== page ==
A previous project by Dr. Maaly Nassar developed a machine learning framework to enrich metagenomics data in MGnify, the microbiome sequence data analysis resource. As an outcome, Europe PMC’s collection of open access publications was annotated with metagenomic terms. Extending this effort to new articles as they become available in Europe PMC required further work. For example, compressing machine learning models to ensure sustainability and reduced computation. The new metagenomics pipeline and underlying machine learning models are being developed as open source in collaboration with SureChembl and PBDe. SureChembl will use the machine learning architecture and dictionaries to mine patents for biological entities including chemical/drugs, gene-proteins, diseases and organisms and PDBe will use it to mine important residues in proteins from scientific articles, further delivering value to Europe PMC. This collaboration will advance the utility of the Europe PMC annotations platform, through improved annotation and discovery tools. This has enabled dual benefits and reduced direct workloads for all teams.

Open source projects for new publication models

Supporting open science and emerging open publication workflows is a strategic goal for Europe PMC. Recognising the importance of preprints in the life sciences, we have taken steps to build trust, improve discoverability, and support preprint reuse.

Europe PMC incorporates preprints from over 30 preprint servers. Preprint information is pulled into Europe PMC from Crossref – a DOI registration agency used by many preprint providers. Europe PMC uses the Crossref REST API to retrieve preprint abstracts and metadata. The legacy software used to fetch and store this data in an Oracle database has been converted to open source. This code can now be reused by other tools and services that aggregate preprints across different platforms.

To support preprint evaluation Europe PMC links preprints with associated reviews. This is accomplished in collaboration with Sciety and EMBO’s Early Evidence Base – two services that collate preprint reviews from different initiatives. Both Sciety and Early Evidence Base share review information in the DocMaps format. To enable DocMaps adoption by the preprint review community we have developed a DocMap parser. This tool converts DocMap files into JATS XML, a format widely used by the scholarly communications community. The parser code is open and available for reuse and we hope this will support further growth around the use of the DocMaps framework.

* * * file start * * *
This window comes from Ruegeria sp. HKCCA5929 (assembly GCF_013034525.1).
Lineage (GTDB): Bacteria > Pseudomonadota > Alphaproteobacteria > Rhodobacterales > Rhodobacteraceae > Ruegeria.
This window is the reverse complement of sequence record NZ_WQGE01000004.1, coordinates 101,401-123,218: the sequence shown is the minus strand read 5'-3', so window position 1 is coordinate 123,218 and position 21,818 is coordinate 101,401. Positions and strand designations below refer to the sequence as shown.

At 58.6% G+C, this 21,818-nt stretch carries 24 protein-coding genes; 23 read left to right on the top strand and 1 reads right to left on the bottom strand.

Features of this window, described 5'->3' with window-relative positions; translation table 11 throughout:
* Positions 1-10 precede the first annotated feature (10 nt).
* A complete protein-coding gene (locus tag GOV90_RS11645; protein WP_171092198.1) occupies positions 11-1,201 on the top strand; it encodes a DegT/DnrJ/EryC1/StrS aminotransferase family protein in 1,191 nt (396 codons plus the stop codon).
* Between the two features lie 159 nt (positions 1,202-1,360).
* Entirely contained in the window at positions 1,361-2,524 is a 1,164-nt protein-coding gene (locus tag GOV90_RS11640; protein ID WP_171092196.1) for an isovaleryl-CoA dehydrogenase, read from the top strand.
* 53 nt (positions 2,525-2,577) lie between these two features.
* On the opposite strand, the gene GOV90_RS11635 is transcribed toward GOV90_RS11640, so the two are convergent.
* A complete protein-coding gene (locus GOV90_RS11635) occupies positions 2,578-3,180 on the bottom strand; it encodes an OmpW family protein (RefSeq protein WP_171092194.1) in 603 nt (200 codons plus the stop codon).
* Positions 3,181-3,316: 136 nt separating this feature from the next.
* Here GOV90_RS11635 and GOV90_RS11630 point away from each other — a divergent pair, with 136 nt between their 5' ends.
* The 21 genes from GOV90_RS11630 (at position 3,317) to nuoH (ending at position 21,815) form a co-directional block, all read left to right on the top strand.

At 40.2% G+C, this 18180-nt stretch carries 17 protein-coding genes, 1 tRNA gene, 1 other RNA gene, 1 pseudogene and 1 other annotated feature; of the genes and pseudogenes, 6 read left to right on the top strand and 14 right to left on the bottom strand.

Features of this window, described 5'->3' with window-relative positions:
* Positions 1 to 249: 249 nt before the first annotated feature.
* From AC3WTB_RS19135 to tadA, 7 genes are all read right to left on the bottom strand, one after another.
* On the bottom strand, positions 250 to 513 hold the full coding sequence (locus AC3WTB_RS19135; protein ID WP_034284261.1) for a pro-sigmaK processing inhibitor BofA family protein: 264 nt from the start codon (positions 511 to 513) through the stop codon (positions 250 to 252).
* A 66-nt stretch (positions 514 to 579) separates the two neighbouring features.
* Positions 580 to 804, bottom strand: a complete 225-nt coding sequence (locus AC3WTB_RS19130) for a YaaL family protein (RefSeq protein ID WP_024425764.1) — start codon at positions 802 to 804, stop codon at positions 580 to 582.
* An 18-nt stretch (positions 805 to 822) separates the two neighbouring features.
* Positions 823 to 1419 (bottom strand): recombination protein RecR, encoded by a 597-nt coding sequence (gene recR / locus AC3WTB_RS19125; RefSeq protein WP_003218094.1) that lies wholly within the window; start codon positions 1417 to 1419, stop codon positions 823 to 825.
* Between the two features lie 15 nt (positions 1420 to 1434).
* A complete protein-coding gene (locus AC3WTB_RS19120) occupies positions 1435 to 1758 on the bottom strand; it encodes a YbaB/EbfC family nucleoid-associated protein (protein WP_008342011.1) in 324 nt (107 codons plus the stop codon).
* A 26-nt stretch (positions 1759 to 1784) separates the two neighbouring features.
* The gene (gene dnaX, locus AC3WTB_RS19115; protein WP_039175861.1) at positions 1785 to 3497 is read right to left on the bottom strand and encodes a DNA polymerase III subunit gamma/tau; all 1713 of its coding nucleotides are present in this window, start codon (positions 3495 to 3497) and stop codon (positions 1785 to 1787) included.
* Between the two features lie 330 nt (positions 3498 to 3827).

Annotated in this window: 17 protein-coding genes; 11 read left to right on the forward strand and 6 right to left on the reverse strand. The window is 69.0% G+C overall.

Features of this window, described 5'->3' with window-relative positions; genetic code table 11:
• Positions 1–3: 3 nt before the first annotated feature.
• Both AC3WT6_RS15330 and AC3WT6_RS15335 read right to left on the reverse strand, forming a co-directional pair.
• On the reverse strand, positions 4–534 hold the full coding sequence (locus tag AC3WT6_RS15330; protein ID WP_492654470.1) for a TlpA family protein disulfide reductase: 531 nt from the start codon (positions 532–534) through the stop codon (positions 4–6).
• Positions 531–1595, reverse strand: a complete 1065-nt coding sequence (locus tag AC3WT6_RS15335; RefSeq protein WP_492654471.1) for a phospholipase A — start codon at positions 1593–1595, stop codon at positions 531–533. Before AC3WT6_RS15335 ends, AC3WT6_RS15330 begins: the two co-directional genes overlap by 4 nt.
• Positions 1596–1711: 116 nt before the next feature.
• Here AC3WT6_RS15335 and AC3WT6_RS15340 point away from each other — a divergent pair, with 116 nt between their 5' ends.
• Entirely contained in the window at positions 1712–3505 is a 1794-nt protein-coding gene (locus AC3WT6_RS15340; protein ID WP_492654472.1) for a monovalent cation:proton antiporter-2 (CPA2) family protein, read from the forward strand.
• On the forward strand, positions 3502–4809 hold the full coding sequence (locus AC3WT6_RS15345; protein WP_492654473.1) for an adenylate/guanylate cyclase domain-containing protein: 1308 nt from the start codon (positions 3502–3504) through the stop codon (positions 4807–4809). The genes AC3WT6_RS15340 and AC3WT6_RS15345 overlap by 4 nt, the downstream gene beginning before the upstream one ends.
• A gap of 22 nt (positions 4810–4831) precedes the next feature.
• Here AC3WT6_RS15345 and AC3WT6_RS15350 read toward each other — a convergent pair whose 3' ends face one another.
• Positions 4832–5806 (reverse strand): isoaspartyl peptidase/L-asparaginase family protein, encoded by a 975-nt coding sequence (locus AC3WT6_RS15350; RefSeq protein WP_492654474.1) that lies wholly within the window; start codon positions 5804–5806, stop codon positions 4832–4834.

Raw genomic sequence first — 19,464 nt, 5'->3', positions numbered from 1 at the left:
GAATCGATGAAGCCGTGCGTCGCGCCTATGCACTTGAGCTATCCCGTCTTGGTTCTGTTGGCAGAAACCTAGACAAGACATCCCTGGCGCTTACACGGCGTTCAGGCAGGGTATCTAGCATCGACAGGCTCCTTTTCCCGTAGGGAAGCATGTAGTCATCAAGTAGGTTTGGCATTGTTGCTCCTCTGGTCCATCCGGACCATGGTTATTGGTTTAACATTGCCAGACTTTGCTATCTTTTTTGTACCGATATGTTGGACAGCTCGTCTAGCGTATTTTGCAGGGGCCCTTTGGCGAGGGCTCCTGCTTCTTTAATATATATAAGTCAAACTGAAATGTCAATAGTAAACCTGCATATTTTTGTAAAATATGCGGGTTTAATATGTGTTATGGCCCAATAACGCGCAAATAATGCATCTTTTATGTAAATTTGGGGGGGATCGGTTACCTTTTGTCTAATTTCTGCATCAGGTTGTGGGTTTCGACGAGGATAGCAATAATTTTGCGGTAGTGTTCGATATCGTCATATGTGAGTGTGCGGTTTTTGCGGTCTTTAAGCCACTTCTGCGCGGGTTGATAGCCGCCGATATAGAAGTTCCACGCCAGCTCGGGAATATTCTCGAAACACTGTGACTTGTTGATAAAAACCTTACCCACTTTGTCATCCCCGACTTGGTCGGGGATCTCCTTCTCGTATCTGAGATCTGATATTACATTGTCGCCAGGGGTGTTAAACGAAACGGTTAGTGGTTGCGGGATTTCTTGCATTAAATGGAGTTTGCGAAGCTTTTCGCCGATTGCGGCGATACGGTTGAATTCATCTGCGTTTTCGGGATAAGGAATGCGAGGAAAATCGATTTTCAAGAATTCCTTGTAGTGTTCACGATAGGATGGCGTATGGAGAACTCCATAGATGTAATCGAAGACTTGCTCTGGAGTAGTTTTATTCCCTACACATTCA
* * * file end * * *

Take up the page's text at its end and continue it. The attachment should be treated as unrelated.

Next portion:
Next chapter

Europe PMC is committed to providing open data supported by high quality, sustainable, open and community driven infrastructure. This re-audit demonstrates the efforts Europe PMC has achieved since our commitment to the principles in 2021 to increase our open source code proportion.

As a grant funded resource set within the context of EMBL, Europe PMC cannot create a goal to generate surplus or a goal to create contingency funds to support operations for 12 months. Europe PMC is one of the open biological data resources managed by EMBL-EBI. In February 2024 EMBL published a long-term data preservation statement. This statement provides greater transparency regarding sustainability plans for EMBL-EBI data resources and highlights grounds for Europe PMC’s resilience despite the lack of an individual living will or commitment to time-limited funds being used only for time-limited activities because it exists within the context of many other databases run by EMBL-EBI, which already has a history of responsible data resource life cycle management and retirement. EMBL does not have a Patent non-assertion covenant but the Open Science and Open Access Policy asserts “EMBL expects (…) software to be Open Source by default in both services and research, and made available in open/community software repositories”.

Since adopting the POSI principles, Europe PMC was selected by the Global Biodata Coalition as a GBC Global Core Biodata Resource in December 2022; further indicating Europe PMC is of fundamental importance to the wider life-science community and the long-term preservation of biological data. Europe PMC is at the heart of open science. It provides comprehensive access to life sciences literature and is available to anyone, anywhere for free. As such, ensuring its sustainability as a critical resource is vital.

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Partnerships & funding

Europe PMC is a service of the Europe PMC Funders' Group, in partnership with EMBL’s European Bioinformatics Institute (EMBL-EBI); and in cooperation with the National Center for Biotechnology Information (NCBI) at the U.S. National Library of Medicine (NCBI/NLM) . It includes content provided to the PubMed Central (NLM/PMC) archive by participating publishers.